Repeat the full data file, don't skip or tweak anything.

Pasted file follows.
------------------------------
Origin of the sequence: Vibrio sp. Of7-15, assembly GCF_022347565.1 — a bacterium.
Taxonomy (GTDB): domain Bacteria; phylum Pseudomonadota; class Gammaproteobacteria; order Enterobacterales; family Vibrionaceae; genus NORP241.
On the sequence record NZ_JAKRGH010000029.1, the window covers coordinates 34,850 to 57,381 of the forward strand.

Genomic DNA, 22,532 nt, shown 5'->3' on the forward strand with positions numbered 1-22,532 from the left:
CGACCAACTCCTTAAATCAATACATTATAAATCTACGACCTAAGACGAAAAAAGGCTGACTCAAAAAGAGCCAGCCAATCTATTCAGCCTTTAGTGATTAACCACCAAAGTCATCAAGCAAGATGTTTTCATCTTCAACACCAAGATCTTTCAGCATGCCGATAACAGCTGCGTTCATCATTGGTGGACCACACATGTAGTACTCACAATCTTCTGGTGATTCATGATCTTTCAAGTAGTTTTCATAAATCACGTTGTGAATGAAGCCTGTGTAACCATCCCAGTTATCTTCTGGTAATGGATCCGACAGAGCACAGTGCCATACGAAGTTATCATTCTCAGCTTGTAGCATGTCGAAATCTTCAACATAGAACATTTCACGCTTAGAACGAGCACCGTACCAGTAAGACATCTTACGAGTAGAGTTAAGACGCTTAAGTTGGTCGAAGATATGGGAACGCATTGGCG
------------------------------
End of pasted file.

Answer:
Origin of the sequence: Vibrio sp. Of7-15, assembly GCF_022347565.1 — a bacterium.
Taxonomy (GTDB): domain Bacteria; phylum Pseudomonadota; class Gammaproteobacteria; order Enterobacterales; family Vibrionaceae; genus NORP241.
On the sequence record NZ_JAKRGH010000029.1, the window covers coordinates 34,850 to 57,381 of the forward strand.

Genomic DNA, 22,532 nt, shown 5'->3' on the forward strand with positions numbered 1-22,532 from the left:
CGACCAACTCCTTAAATCAATACATTATAAATCTACGACCTAAGACGAAAAAAGGCTGACTCAAAAAGAGCCAGCCAATCTATTCAGCCTTTAGTGATTAACCACCAAAGTCATCAAGCAAGATGTTTTCATCTTCAACACCAAGATCTTTCAGCATGCCGATAACAGCTGCGTTCATCATTGGTGGACCACACATGTAGTACTCACAATCTTCTGGTGATTCATGATCTTTCAAGTAGTTTTCATAAATCACGTTGTGAATGAAGCCTGTGTAACCATCCCAGTTATCTTCTGGTAATGGATCCGACAGAGCACAGTGCCATACGAAGTTATCATTCTCAGCTTGTAGCATGTCGAAATCTTCAACATAGAACATTTCACGCTTAGAACGAGCACCGTACCAGTAAGACATCTTACGAGTAGAGTTAAGACGCTTAAGTTGGTCGAAGATATGGGAACGCATTGGCG